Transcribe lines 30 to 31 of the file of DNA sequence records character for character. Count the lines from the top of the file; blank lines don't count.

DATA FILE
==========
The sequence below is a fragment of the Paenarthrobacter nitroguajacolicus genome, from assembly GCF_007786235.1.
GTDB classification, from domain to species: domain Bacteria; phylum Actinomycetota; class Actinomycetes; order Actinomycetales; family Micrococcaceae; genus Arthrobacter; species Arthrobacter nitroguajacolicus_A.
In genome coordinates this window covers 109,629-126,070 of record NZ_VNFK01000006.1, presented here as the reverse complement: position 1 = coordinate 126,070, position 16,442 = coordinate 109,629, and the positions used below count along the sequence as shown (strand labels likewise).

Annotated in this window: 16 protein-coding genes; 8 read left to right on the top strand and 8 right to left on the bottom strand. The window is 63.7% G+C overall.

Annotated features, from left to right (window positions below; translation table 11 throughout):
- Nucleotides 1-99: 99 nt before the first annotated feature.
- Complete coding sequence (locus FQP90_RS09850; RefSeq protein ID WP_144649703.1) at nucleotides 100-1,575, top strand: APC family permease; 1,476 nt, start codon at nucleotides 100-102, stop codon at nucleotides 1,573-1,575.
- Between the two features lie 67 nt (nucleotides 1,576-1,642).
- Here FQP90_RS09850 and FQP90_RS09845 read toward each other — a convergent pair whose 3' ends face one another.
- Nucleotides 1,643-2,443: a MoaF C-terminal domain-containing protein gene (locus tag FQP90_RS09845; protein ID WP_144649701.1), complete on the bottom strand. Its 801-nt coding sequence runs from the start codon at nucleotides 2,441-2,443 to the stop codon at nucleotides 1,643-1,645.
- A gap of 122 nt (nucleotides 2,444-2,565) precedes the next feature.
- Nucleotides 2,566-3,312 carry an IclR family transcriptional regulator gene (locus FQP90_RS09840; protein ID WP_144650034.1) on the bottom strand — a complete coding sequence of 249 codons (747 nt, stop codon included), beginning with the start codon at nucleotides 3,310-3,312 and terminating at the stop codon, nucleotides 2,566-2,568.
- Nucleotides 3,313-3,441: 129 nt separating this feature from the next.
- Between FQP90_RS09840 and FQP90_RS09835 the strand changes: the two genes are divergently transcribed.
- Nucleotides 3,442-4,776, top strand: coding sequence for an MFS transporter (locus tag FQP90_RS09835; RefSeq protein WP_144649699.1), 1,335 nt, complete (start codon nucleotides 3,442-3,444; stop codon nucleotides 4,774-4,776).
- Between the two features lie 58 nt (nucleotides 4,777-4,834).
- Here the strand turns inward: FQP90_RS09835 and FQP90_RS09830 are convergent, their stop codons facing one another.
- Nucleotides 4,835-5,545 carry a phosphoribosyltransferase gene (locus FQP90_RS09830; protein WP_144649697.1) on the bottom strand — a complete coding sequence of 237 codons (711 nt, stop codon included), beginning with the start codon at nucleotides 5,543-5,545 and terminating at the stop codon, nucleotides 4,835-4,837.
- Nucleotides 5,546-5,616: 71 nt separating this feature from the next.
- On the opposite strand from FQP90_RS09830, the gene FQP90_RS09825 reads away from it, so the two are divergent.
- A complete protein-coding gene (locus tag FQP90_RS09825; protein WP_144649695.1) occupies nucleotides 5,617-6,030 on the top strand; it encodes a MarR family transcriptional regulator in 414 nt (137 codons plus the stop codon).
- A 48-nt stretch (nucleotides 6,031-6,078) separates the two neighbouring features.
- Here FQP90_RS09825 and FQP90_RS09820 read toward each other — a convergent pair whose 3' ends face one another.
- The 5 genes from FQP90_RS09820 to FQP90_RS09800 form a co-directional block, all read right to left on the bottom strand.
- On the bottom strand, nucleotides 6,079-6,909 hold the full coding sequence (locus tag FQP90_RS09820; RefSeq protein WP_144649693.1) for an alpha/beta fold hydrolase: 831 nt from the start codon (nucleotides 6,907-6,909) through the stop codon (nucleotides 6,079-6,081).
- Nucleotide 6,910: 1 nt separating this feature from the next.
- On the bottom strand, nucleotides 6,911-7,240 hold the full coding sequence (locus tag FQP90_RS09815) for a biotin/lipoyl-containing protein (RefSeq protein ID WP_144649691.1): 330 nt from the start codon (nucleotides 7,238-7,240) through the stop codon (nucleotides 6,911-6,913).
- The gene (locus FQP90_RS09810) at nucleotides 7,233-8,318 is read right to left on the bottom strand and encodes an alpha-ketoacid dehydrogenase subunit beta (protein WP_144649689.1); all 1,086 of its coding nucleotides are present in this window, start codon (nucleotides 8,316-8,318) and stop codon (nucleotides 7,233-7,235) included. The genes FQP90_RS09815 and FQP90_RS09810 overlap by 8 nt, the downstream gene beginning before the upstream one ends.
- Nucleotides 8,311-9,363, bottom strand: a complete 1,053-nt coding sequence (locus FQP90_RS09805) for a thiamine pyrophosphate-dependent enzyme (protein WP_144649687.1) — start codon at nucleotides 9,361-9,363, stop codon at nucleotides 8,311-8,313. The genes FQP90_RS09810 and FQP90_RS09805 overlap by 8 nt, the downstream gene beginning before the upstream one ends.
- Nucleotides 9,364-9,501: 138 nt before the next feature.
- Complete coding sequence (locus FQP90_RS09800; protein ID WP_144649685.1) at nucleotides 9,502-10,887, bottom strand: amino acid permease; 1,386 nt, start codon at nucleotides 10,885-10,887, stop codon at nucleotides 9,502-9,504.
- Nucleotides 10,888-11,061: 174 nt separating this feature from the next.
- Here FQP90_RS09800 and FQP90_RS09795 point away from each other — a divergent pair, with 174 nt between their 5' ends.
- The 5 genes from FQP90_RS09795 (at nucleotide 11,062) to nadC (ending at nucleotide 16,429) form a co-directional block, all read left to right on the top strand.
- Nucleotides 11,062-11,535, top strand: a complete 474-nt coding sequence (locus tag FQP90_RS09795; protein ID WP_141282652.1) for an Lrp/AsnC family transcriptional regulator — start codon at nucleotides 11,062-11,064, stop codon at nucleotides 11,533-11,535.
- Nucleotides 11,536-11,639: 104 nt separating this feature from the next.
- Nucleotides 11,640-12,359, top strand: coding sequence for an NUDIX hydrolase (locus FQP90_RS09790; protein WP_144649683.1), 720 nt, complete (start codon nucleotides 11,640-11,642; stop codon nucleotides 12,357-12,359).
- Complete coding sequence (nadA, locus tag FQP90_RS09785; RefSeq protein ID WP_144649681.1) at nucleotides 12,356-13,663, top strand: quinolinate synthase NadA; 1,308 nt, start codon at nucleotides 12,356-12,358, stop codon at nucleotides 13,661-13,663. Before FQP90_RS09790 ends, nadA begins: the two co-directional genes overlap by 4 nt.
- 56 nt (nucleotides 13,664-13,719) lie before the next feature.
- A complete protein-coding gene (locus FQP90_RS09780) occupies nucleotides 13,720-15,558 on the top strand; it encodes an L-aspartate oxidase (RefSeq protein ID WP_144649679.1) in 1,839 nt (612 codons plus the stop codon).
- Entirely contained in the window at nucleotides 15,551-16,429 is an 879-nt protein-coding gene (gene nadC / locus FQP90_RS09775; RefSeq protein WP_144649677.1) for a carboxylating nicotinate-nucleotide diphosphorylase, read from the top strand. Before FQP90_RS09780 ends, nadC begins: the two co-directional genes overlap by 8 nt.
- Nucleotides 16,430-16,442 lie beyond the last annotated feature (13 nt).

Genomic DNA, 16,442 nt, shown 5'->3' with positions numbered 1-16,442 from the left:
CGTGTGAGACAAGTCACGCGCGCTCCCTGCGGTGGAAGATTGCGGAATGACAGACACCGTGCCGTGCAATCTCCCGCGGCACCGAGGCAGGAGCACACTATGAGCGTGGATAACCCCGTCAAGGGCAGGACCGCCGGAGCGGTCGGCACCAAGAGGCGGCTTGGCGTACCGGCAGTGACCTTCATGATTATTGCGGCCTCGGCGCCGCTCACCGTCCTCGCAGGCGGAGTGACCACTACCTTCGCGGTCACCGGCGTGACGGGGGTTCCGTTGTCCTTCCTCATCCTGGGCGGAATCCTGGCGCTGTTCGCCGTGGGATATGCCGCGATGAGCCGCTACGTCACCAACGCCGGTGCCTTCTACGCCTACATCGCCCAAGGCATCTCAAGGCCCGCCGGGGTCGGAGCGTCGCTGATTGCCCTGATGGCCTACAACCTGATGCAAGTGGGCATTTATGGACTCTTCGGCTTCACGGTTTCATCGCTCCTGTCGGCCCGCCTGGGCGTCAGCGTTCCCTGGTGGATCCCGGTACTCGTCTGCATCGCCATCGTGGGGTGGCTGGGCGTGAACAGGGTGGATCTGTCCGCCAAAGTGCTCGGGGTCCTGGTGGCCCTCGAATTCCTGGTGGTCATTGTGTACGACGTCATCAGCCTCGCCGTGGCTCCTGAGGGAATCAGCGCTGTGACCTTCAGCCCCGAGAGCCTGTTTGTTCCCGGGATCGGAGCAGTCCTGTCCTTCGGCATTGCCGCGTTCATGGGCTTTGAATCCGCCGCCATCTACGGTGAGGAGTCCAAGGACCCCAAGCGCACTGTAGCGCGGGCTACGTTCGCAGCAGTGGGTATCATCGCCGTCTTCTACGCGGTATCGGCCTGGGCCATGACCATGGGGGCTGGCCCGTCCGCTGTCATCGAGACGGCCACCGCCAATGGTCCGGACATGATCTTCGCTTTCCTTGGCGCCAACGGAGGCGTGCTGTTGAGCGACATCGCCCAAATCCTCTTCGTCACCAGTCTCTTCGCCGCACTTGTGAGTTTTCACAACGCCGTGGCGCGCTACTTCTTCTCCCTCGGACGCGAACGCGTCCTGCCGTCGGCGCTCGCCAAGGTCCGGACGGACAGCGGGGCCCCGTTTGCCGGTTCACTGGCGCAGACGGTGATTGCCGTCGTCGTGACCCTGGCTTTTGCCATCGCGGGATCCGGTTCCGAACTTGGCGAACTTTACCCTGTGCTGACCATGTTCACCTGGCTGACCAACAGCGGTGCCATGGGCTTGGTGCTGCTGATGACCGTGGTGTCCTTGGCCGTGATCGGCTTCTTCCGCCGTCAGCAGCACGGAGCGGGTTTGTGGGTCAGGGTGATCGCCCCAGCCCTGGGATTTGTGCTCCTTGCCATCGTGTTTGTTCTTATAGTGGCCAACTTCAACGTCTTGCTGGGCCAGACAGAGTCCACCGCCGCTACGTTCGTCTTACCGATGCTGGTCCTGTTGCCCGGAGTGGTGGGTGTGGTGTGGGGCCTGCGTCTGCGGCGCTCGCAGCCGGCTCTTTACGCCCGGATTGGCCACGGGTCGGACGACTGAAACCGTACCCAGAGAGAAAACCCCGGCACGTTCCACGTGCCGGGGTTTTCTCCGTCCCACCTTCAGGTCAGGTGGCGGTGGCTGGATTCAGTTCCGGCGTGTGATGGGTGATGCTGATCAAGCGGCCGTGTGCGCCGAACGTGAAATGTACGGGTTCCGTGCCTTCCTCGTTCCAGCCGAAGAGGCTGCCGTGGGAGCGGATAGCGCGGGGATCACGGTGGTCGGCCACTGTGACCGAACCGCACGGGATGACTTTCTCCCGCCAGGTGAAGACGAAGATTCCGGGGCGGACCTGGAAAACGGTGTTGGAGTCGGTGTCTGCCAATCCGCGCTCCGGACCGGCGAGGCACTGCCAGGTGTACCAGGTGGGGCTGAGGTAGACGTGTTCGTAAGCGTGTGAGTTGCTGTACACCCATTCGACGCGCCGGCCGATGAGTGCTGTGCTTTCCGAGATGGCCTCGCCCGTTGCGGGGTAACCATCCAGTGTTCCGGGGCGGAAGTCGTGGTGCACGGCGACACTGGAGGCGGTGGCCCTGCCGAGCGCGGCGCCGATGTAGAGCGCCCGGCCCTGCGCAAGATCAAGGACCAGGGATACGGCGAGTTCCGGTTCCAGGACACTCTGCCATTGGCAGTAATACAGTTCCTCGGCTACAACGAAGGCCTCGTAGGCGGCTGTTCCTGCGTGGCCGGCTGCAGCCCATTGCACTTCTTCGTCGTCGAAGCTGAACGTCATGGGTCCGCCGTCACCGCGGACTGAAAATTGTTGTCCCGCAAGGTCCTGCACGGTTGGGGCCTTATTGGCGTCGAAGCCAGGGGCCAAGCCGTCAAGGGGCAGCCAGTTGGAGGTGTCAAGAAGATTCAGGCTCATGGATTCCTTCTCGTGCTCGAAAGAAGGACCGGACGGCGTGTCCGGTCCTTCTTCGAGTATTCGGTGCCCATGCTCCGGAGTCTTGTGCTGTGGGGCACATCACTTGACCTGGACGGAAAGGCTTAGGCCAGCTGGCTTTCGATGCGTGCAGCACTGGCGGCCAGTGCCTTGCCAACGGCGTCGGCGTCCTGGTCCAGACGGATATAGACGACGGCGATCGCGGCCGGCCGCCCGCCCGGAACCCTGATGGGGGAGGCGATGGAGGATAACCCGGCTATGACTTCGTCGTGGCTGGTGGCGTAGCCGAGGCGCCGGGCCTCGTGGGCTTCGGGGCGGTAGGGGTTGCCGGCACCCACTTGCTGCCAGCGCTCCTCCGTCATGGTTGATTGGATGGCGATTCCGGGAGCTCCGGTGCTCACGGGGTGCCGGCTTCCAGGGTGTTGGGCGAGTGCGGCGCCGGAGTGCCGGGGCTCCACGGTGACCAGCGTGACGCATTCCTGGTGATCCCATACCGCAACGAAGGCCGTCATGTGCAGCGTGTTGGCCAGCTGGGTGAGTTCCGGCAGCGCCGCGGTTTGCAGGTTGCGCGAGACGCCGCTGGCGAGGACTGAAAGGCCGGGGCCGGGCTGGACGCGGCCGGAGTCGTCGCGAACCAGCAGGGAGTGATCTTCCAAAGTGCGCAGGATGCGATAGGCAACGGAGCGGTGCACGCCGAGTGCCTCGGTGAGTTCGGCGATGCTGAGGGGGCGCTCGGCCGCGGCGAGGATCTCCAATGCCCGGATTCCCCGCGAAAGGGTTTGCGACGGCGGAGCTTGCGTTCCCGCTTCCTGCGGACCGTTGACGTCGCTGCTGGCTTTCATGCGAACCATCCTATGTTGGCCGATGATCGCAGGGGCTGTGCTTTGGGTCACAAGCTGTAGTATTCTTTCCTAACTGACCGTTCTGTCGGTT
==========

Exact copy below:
- Nucleotides 9,364-9,501: 138 nt before the next feature.
- Complete coding sequence (locus FQP90_RS09800; protein ID WP_144649685.1) at nucleotides 9,502-10,887, bottom strand: amino acid permease; 1,386 nt, start codon at nucleotides 10,885-10,887, stop codon at nucleotides 9,502-9,504.